Whether or not vouchers cover the entire cost, it gives more parents more options than they currently have. Parents tend to be more concerned about quality of education than whether ot not other students have vouchers at their shools.

Ann said...

There are so many points to me made in this discussion it is hard to find a starting point. The premise that private is good and public is bad, at best, is rhetoric used to promote the underlying desire to have the ability to segregate based on personal preferences. There is no evidence of superior performance, in fact the DC voucher students are not performing better as a whole than their public school counterparts. While no contest can be made of the superior performance of certain private schools to certain public schools, the same could be said in reverse.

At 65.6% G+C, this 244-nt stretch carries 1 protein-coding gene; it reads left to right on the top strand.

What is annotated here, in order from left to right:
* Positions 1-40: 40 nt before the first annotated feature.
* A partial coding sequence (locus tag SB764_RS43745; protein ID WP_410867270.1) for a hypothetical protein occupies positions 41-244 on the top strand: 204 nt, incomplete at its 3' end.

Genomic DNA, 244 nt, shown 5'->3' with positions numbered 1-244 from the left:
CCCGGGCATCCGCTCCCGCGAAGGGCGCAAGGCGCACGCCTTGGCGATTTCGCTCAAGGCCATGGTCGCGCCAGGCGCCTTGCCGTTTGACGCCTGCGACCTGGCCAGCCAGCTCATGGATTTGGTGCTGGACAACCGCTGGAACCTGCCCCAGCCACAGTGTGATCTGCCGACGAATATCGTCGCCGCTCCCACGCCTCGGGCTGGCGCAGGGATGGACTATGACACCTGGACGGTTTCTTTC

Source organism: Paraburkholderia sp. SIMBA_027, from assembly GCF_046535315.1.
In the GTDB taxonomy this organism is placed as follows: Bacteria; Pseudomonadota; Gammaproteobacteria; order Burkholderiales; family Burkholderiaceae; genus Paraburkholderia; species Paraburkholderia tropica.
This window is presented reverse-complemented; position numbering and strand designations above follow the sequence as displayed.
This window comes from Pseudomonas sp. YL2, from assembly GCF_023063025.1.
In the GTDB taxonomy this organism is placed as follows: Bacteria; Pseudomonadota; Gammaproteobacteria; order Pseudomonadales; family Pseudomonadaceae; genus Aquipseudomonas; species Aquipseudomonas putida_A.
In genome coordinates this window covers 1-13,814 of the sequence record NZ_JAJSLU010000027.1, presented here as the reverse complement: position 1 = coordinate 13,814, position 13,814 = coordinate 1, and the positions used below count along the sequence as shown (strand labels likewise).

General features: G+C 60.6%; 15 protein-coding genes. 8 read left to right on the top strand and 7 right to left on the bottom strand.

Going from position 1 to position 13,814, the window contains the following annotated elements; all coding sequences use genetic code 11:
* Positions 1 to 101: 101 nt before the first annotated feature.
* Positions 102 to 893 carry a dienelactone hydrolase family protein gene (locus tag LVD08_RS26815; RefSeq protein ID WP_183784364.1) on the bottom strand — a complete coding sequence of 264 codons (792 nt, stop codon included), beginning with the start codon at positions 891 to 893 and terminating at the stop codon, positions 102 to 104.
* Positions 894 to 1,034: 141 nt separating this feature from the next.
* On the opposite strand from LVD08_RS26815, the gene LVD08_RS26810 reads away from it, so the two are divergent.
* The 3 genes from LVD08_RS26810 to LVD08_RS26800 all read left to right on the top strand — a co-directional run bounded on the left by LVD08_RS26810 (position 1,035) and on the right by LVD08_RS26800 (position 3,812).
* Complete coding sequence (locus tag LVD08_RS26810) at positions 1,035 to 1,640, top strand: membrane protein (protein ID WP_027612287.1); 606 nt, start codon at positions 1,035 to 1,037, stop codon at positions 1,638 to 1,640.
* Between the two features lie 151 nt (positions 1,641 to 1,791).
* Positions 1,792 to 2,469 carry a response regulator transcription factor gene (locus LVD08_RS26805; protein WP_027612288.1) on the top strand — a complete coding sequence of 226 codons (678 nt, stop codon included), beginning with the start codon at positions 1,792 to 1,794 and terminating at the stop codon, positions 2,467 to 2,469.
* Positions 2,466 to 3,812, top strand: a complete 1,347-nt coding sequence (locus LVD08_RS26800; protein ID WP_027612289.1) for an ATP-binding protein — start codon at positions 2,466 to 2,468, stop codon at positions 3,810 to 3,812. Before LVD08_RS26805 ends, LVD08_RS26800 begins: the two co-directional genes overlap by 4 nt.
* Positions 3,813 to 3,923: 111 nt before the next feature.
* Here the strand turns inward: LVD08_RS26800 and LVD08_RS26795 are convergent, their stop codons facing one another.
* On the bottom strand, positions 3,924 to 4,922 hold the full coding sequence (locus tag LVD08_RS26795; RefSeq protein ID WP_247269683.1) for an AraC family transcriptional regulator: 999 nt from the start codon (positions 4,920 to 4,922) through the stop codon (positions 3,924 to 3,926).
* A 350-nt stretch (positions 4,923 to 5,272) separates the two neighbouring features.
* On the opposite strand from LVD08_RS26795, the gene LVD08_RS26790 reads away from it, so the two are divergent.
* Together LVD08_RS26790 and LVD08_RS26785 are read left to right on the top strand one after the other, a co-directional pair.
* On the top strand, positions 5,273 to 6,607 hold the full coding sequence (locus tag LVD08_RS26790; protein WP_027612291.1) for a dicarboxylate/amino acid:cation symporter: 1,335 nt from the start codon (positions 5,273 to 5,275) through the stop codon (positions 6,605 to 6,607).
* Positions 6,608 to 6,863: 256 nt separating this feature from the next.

The ability for “poor kids stuck in failing public schools” to enter one of many charter schools in more urban areas of the state is very possible. As it is in Arizona today, charter schools are public but do operate very much like private institutions, so for the sake of simplicity all schools but the traditional public school are included in these questions. Will that school bus my child, will they offer sports, will they offer music, art, PE, and be ready to listen to every demand I have? Will that school accept my child the way I want to send them and not the way they think he should arrive? Will the cafeteria serve the food my child likes and at the time I think he should eat, is recess long enough; does he have sufficient playground equipment to meet my idea of what it should be? Will he have a nurse on site to give him his inhaler or a Tylenol if he complains? Oh by the way, he needs speech therapy and also has some behavior problems. If I don’t like something, can I go to the local office, speak to a local official, or attend a local school board meeting? Or is this school run by a conglomerate that operates in several states and my child is a figure on a spreadsheet that can be replaced with another. What if I live in rural Arizona? Who will save my child from the horrors of public school? Will that school, upon receipt of a voucher, accept the necessity for accountability to the taxpayers by meeting all the requirements of other schools accepting public dollars?